It’s March and music festival season is upon us: thousands are gathering in Austin this week for SXSW, and the upcoming Bonnaroo-Lollapalooza-Coachella trifecta continue to sell-out at record speeds. Understandably, though, spending $300 to camp with a crowd of sweaty students just to catch a glimpse of Tom Petty’s wavy mane over a hot June weekend doesn’t appeal to everyone. Instead of splurging on just any old music festival this summer, consider these low-key alternatives that offer the same great entertainment at nearly a third of the cost:
NXNE: Think of Toronto’s North by Northeast (June 13-22) as the cheaper, indie-focused little brother of SXSW. Although the latter receives international acclaim for its esteemed speakers (Edward Snowden) and musicians (ahem, Jay-Z), NXNE shares similar clout but on a smaller, cheaper, less-crowded scale. Seriously, just try to navigate SXSW on any basic pass. It’s impossible. This year’s festival features over 800 bands and headliners like comedian Marc Maron and David Byrne-collaborator St. Vincent.
How you’ll save: A Platinum Badge (This covers the music, film, comedy, art, interactive, and networking events) at NXNE costs $400, whereas the exact pass at SXSW costs a hefty $1295. Digging deeper, for those only dancing around the music festival, NXNE costs $99 for the week, while SXSW flexes a $795 tag.
Northside Festival: Where’s Brooklyn at? Northside Festival (June 12-19) placates to the budget-seeking Brooklyn crowd and offers a cheap alternative for awesome music options. Unlike similar NYC festivals like CMJ ($375), Governor’s Ball ($250), and Electric Daisy ($200) which feature a mix of world-famous rockstars and DJs, Northside caters to those seeking to discover the best up-and-coming talent in the artsy borough.
How you’ll save: Music Badges cost a mere $65, which affords access to see over 400 performing bands. A Premium Badge, which covers the music, film, and interactive festivals, costs $275. Compare these prices with NYC’s Governor’s Ball ($250), only a three-day festival, and you have sublime summer savings.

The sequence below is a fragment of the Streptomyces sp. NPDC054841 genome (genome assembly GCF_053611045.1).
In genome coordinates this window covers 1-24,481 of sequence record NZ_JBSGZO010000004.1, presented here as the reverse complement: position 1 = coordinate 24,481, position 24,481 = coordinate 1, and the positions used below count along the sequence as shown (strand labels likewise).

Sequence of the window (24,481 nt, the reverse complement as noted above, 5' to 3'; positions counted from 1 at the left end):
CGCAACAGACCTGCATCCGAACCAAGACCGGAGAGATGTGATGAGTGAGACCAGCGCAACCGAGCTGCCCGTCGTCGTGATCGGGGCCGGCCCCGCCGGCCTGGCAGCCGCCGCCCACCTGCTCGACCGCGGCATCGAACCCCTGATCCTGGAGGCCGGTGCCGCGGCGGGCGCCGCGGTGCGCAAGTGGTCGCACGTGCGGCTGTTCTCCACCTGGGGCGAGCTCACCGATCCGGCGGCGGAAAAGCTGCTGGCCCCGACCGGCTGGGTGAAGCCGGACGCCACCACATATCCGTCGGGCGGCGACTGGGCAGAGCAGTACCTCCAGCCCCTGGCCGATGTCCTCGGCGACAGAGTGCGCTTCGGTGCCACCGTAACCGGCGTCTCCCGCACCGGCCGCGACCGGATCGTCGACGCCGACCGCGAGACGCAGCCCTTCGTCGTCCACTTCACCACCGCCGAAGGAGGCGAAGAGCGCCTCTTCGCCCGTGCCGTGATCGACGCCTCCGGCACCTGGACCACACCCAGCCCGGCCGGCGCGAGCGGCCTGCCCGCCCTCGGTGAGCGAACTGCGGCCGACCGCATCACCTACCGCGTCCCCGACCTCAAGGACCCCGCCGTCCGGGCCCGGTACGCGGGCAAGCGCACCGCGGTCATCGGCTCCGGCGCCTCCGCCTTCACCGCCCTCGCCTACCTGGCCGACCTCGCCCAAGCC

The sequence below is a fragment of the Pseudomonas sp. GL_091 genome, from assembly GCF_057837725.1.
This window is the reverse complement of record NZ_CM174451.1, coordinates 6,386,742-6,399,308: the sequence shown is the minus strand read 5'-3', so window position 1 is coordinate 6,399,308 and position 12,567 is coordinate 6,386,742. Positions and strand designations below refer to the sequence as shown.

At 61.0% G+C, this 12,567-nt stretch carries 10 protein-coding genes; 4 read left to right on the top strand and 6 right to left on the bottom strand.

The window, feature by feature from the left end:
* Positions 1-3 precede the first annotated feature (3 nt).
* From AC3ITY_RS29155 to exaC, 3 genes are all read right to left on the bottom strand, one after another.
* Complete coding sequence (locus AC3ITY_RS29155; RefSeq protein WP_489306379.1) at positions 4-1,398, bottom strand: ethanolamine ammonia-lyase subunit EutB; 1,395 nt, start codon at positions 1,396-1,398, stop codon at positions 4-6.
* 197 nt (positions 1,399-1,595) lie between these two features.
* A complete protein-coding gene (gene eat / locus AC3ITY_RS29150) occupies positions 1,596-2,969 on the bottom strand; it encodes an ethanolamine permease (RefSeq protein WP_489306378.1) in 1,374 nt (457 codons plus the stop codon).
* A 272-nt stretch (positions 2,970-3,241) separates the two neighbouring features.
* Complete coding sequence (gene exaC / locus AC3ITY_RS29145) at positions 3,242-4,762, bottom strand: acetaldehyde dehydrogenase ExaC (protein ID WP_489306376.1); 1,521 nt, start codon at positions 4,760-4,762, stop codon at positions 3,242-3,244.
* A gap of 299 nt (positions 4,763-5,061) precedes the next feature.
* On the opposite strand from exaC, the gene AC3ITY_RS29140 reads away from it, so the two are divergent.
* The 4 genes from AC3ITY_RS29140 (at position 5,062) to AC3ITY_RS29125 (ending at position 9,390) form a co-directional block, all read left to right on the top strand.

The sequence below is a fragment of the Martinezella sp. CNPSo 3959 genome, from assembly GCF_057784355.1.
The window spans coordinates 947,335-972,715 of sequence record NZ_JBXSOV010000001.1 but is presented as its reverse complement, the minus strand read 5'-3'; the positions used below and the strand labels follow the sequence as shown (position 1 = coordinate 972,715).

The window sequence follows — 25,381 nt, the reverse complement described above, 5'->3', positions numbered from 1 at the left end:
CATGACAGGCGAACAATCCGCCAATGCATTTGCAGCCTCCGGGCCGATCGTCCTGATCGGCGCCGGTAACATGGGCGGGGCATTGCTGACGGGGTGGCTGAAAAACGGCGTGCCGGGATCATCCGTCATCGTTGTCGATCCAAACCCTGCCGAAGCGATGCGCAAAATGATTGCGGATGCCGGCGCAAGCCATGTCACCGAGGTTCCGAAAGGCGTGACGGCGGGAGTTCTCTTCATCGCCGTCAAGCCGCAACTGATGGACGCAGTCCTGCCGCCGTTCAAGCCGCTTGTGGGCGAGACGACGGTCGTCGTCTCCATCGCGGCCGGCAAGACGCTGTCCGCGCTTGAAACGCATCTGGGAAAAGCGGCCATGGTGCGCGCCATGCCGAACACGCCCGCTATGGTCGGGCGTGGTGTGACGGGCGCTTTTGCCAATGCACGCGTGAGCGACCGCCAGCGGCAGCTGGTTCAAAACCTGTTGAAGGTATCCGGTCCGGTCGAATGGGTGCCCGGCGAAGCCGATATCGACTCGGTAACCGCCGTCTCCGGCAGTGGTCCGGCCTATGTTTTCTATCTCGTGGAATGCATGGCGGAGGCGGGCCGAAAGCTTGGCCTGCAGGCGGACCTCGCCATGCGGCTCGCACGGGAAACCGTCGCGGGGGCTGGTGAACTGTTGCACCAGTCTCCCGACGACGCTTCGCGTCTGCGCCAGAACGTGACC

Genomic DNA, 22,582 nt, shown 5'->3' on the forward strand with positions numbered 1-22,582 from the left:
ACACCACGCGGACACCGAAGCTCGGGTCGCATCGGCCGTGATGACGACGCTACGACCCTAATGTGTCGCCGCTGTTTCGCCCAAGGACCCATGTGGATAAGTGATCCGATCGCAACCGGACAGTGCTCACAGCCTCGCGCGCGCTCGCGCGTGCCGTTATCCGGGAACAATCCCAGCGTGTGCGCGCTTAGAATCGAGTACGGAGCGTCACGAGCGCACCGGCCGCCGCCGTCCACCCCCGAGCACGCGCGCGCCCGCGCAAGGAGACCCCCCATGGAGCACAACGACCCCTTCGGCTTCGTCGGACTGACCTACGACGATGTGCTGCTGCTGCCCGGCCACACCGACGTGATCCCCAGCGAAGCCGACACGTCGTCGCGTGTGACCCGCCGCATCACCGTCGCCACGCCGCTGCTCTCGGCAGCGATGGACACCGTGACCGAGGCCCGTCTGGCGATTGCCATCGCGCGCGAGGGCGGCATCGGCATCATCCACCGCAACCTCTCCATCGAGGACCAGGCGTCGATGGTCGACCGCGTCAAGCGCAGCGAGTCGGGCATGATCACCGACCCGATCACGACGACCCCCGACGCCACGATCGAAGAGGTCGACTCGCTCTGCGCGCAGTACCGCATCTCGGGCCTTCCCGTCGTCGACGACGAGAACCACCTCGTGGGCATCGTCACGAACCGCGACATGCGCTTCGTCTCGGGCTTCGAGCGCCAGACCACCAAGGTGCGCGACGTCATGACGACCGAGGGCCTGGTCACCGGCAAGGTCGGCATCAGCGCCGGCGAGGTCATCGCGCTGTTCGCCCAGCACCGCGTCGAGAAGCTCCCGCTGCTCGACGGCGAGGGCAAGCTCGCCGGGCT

Bumbershoot: Seattle’s festival for broke-asses — Bumbershoot (August 30 – September 1) is an easy alternative to the hippie-fueled Sasquatch! festival, and it’s probably the region’s best option for seeing big-name bands on a budget. At a weekend price of $112, music junkies can see acts that typically charge upwards of $100 per show. Although its 2014 lineup has yet to be released, last year’s festival featured popular names like Death Cab for Cutie mingling with ‘60s favorites The Zombies and up-and-comer ZZ Ward.
How you’ll save: While the expanded two-weekend Sasquatch! Festival in Seattle costs $325 per weekend, Bumbershoot, offering a similar selection, is over two-hundred dollars cheaper at $112 for the weekend.
Movement Electronic Music Festival: Detroit’s Movement (May 24-26) may not showcase electronic superstars to glazed-eyed college students like neighboring Electric Forest, but the festival has made a name for itself by returning the genre to its Detroit roots. DJs on the lineup, including famed French-Canadian Tiga, Baauer (from “Harlem Shake” Fame), and local favorites Konkrete Jungle Detroit, are just a few examples of underground artists who push the boundaries of today’s electronic scene.
How you’ll save: Three-day passes start at $110, which, compared to Electric Forest’s $265 price tag (not including travel costs to middle-of-nowhere Rothbury, Michigan), is hardly a dent in the wallet.
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